#1
Hi guys,

I'm new here, hope I'm not breaking any forum rules I might not be aware of (please let me know if I am!)
I started electric guitar last August - I could do the open chords on an acoustic before that - and I'm learning on my own (no teacher), so I'm looking for all the constructive criticism you can muster. I just recorded my first 12 bar blues solo and I feel really happy about it, but I'm pretty sure there's a lot I'm doing wrong that my beginner ears can't understand (I did spot that sharp bend around the middle section! will be working on it). So please, tear away:

(Bonus points if you can figure out which famous guitarist I'm trying to copy )

https://www.youtube.com/watch?v=pGv4UD8kitY
Last edited by dia0369 at Jun 11, 2016,
#2
Quote by dia0369
Hi guys,

I'm new here, hope I'm not breaking any forum rules I might not be aware of (please let me know if I am!)


We technically have an "original recordings" forum, but I'm sure people won't mind too much (in before Hail rant.)

Quote by dia0369

I started electric guitar last August - I could do the open chords on an acoustic before that - and I'm learning on my own (no teacher), so I'm looking for all the constructive criticism you can muster. I just recorded my first 12 bar blues solo and I feel really happy about it, but I'm pretty sure there's a lot I'm doing wrong that my beginner ears can't understand



This is most definitely not bad for 10 months. Better than I was at that point Nothing about this solo sounds bad. But that doesn't mean it's great either.

The most obvious thing here is the fact that it's pretty shy and non-expressive. A tip: vibrato is great. Learn to do vibrato. Right now you're leaving a lot of gaps between phrases, which doesn't sound great. With a proper vibrato, you can make single, long notes sing and sound really sweet, with that and with better phrasing you can get rid of those silent bits in the solo. The problem is, that now it sounds like you're playing a simple lick, stopping, playing an another, stopping etc etc. It doesn't flow and sound coherent, it sounds like tiny bits of solo being played after another without continuity.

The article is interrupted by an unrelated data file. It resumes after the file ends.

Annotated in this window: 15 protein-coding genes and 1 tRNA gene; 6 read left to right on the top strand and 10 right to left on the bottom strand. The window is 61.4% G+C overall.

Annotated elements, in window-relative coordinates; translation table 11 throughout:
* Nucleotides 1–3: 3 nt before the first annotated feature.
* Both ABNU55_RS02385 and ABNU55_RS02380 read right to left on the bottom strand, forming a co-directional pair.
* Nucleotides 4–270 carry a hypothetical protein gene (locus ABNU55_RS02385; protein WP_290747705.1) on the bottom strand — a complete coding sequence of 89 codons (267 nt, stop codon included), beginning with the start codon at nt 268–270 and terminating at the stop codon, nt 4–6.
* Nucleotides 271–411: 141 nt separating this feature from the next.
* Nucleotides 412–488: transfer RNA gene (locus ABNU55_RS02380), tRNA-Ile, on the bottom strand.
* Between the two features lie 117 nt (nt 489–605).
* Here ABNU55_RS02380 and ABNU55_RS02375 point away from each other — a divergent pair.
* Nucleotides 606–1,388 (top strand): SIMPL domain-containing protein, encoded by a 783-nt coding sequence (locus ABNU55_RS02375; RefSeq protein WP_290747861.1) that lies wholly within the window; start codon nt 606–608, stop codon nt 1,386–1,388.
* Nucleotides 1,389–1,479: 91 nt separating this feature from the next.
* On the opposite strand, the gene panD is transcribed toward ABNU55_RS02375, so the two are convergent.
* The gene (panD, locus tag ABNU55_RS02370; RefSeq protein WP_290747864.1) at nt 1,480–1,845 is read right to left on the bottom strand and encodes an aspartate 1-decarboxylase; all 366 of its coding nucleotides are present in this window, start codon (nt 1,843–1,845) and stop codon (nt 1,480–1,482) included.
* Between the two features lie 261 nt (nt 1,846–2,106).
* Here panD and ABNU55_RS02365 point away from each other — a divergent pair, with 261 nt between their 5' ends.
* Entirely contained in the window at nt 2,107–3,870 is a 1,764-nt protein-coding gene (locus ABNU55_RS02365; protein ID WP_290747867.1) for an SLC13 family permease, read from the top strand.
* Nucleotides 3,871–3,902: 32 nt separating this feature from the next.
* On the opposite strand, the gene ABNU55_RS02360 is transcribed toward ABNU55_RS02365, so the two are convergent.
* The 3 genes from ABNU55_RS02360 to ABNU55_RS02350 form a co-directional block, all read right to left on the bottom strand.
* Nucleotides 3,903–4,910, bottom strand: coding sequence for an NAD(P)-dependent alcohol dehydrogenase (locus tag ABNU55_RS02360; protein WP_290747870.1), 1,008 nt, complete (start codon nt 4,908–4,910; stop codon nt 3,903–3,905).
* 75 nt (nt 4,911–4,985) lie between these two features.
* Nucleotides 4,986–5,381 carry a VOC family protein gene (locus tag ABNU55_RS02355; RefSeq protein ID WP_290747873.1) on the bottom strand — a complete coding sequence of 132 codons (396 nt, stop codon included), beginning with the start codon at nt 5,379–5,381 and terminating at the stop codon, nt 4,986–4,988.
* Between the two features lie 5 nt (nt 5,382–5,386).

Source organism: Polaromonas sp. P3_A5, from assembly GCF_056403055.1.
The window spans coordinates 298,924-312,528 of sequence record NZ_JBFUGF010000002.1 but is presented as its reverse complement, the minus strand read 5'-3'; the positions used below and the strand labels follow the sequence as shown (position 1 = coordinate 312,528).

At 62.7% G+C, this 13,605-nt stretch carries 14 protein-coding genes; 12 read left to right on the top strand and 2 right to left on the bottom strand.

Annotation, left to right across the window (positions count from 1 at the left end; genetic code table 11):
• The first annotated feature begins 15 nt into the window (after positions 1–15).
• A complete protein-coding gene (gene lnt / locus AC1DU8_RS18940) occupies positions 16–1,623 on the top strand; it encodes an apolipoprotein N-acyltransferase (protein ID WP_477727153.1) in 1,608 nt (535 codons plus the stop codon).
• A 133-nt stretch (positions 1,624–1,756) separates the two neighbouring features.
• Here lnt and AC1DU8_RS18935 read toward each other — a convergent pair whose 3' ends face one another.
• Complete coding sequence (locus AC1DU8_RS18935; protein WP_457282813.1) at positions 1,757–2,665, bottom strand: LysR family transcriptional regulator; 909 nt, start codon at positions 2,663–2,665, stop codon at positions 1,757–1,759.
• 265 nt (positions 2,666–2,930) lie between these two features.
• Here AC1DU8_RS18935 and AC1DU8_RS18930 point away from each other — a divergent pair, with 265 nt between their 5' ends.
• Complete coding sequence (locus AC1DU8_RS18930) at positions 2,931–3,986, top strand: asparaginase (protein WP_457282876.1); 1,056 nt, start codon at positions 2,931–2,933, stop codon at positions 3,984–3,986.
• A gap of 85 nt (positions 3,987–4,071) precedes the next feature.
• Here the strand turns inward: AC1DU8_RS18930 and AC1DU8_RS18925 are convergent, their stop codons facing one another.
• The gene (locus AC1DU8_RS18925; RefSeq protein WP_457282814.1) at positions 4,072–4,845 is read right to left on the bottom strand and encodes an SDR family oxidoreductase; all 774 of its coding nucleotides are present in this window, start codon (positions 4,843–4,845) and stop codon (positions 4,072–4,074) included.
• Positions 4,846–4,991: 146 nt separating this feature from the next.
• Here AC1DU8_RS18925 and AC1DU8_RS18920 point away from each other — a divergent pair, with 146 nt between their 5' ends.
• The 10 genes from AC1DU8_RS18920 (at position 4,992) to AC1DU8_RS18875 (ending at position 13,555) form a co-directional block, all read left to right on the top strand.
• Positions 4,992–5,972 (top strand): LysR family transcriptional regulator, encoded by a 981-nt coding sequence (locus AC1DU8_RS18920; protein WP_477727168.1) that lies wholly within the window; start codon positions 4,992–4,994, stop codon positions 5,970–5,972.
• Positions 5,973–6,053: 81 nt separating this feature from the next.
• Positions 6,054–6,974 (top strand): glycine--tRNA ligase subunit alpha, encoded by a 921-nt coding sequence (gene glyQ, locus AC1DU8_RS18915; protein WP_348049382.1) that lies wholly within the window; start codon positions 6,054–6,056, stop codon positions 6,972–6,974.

Your note choice and sense of rhythm aren't bad at all though. You clearly already have some ear for this so keep it up.

To spice things up, you could look into the "blues scale", simple outside notes (like lower chromatic neighbors) and blues bends. With blues bends, I don't mean basic note bends. I mean microtonal bends where you bend a note just a little bit to get a sweed edge to your notes. It sounds great and is often overlooked by beginners when searching for that blues sound.

Recap: the solo is pretty impressive for ten months in my opinion, but it lacked flow because you had noticeable gaps between separate phrases. You also really need to learn vibrato. After working on all this, you can look into "blue notes" via the blues scale, chromatic neighbors and blues bends. That's my two cents
Quote by Jet Penguin
Theory: Not rules, just tools.

Quote by Hail
*note that by fan i mean that guy who wants his friends to know he knows this totally obscure hip band that only he knows about with 236 views on youtube. lookin' at Kev here
#3
Quote by Kevätuhri
Right now you're leaving a lot of gaps between phrases, which doesn't sound great. With a proper vibrato, you can make single, long notes sing and sound really sweet, with that and with better phrasing you can get rid of those silent bits in the solo. The problem is, that now it sounds like you're playing a simple lick, stopping, playing an another, stopping etc etc. It doesn't flow and sound coherent, it sounds like tiny bits of solo being played after another without continuity.


I disagree. Silence is as important as notes you play. Listen to some Kenny Burrell.
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#4
Quote by omidmash
I disagree. Silence is as important as notes you play. Listen to some Kenny Burrell.


Of course it is. It's just that in this solo he doesn't use silence, the silence is a byproduct of bad flow, and probably not intentional. using silence as a musical tool =/= leaving gaps in a solo because you're still lacking skills in improvisation.